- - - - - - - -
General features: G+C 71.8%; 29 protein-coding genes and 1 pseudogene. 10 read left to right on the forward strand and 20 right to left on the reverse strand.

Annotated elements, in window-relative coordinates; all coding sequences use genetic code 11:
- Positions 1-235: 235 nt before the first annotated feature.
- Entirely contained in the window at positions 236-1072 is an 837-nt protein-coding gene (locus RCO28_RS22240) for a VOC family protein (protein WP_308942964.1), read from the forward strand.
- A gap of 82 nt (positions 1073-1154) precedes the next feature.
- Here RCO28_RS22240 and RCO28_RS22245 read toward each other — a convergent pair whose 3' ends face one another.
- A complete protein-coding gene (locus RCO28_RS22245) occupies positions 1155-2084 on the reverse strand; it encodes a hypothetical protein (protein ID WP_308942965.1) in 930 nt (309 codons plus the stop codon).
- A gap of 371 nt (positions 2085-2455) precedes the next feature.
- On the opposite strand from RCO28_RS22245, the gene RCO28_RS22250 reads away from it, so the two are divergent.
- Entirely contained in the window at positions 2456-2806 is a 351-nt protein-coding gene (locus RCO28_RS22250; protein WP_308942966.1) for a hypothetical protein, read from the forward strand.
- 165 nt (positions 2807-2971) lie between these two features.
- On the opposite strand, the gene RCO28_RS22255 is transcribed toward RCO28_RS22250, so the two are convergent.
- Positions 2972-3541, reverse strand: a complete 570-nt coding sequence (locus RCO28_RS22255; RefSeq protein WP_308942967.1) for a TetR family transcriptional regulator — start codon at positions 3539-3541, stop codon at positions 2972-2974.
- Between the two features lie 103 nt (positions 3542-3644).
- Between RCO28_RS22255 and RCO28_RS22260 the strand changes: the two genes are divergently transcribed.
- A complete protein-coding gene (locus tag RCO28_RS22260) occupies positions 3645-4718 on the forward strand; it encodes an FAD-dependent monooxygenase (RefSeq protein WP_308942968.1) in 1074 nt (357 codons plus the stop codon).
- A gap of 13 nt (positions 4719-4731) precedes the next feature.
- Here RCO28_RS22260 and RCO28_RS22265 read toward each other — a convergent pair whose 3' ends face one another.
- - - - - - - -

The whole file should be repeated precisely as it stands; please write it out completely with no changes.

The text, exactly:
General features: G+C 71.8%; 29 protein-coding genes and 1 pseudogene. 10 read left to right on the forward strand and 20 right to left on the reverse strand.

Annotated elements, in window-relative coordinates; all coding sequences use genetic code 11:
- Positions 1-235: 235 nt before the first annotated feature.
- Entirely contained in the window at positions 236-1072 is an 837-nt protein-coding gene (locus RCO28_RS22240) for a VOC family protein (protein WP_308942964.1), read from the forward strand.
- A gap of 82 nt (positions 1073-1154) precedes the next feature.
- Here RCO28_RS22240 and RCO28_RS22245 read toward each other — a convergent pair whose 3' ends face one another.
- A complete protein-coding gene (locus RCO28_RS22245) occupies positions 1155-2084 on the reverse strand; it encodes a hypothetical protein (protein ID WP_308942965.1) in 930 nt (309 codons plus the stop codon).
- A gap of 371 nt (positions 2085-2455) precedes the next feature.
- On the opposite strand from RCO28_RS22245, the gene RCO28_RS22250 reads away from it, so the two are divergent.
- Entirely contained in the window at positions 2456-2806 is a 351-nt protein-coding gene (locus RCO28_RS22250; protein WP_308942966.1) for a hypothetical protein, read from the forward strand.
- 165 nt (positions 2807-2971) lie between these two features.
- On the opposite strand, the gene RCO28_RS22255 is transcribed toward RCO28_RS22250, so the two are convergent.
- Positions 2972-3541, reverse strand: a complete 570-nt coding sequence (locus RCO28_RS22255; RefSeq protein WP_308942967.1) for a TetR family transcriptional regulator — start codon at positions 3539-3541, stop codon at positions 2972-2974.
- Between the two features lie 103 nt (positions 3542-3644).
- Between RCO28_RS22255 and RCO28_RS22260 the strand changes: the two genes are divergently transcribed.
- A complete protein-coding gene (locus tag RCO28_RS22260) occupies positions 3645-4718 on the forward strand; it encodes an FAD-dependent monooxygenase (RefSeq protein WP_308942968.1) in 1074 nt (357 codons plus the stop codon).
- A gap of 13 nt (positions 4719-4731) precedes the next feature.
- Here RCO28_RS22260 and RCO28_RS22265 read toward each other — a convergent pair whose 3' ends face one another.